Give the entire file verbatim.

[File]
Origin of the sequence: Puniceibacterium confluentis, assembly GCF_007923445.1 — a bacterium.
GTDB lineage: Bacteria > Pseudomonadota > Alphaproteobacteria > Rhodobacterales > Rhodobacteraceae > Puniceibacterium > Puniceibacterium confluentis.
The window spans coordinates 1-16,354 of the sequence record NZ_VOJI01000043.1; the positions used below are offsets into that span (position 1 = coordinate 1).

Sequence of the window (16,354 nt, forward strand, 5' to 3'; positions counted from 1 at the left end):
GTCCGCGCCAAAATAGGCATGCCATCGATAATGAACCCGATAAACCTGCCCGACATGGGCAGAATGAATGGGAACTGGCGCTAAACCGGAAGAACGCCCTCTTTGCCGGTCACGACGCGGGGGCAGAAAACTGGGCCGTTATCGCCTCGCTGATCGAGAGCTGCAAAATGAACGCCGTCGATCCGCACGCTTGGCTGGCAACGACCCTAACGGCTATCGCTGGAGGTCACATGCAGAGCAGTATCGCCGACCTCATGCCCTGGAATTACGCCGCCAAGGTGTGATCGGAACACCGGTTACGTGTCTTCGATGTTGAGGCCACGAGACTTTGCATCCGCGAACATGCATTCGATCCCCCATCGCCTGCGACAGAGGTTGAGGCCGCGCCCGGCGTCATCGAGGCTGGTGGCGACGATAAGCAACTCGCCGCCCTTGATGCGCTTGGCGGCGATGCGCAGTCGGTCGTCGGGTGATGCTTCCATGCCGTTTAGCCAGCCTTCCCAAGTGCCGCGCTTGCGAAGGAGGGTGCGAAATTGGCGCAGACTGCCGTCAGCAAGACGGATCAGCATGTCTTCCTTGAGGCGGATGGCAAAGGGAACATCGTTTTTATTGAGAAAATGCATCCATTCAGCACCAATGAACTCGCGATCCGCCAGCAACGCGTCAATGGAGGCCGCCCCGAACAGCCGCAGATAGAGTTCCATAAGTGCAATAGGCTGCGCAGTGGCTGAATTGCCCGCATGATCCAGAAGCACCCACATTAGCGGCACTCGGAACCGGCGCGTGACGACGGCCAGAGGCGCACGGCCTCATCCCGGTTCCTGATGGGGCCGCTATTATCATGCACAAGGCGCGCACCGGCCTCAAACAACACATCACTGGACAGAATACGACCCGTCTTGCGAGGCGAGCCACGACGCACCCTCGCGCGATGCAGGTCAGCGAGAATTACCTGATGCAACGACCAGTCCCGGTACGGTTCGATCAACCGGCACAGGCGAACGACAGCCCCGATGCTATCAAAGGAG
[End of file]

Origin of the sequence: Puniceibacterium confluentis, assembly GCF_007923445.1 — a bacterium.
GTDB lineage: Bacteria > Pseudomonadota > Alphaproteobacteria > Rhodobacterales > Rhodobacteraceae > Puniceibacterium > Puniceibacterium confluentis.
The window spans coordinates 1-16,354 of the sequence record NZ_VOJI01000043.1; the positions used below are offsets into that span (position 1 = coordinate 1).

Sequence of the window (16,354 nt, forward strand, 5' to 3'; positions counted from 1 at the left end):
GTCCGCGCCAAAATAGGCATGCCATCGATAATGAACCCGATAAACCTGCCCGACATGGGCAGAATGAATGGGAACTGGCGCTAAACCGGAAGAACGCCCTCTTTGCCGGTCACGACGCGGGGGCAGAAAACTGGGCCGTTATCGCCTCGCTGATCGAGAGCTGCAAAATGAACGCCGTCGATCCGCACGCTTGGCTGGCAACGACCCTAACGGCTATCGCTGGAGGTCACATGCAGAGCAGTATCGCCGACCTCATGCCCTGGAATTACGCCGCCAAGGTGTGATCGGAACACCGGTTACGTGTCTTCGATGTTGAGGCCACGAGACTTTGCATCCGCGAACATGCATTCGATCCCCCATCGCCTGCGACAGAGGTTGAGGCCGCGCCCGGCGTCATCGAGGCTGGTGGCGACGATAAGCAACTCGCCGCCCTTGATGCGCTTGGCGGCGATGCGCAGTCGGTCGTCGGGTGATGCTTCCATGCCGTTTAGCCAGCCTTCCCAAGTGCCGCGCTTGCGAAGGAGGGTGCGAAATTGGCGCAGACTGCCGTCAGCAAGACGGATCAGCATGTCTTCCTTGAGGCGGATGGCAAAGGGAACATCGTTTTTATTGAGAAAATGCATCCATTCAGCACCAATGAACTCGCGATCCGCCAGCAACGCGTCAATGGAGGCCGCCCCGAACAGCCGCAGATAGAGTTCCATAAGTGCAATAGGCTGCGCAGTGGCTGAATTGCCCGCATGATCCAGAAGCACCCACATTAGCGGCACTCGGAACCGGCGCGTGACGACGGCCAGAGGCGCACGGCCTCATCCCGGTTCCTGATGGGGCCGCTATTATCATGCACAAGGCGCGCACCGGCCTCAAACAACACATCACTGGACAGAATACGACCCGTCTTGCGAGGCGAGCCACGACGCACCCTCGCGCGATGCAGGTCAGCGAGAATTACCTGATGCAACGACCAGTCCCGGTACGGTTCGATCAACCGGCACAGGCGAACGACAGCCCCGATGCTATCAAAGGAG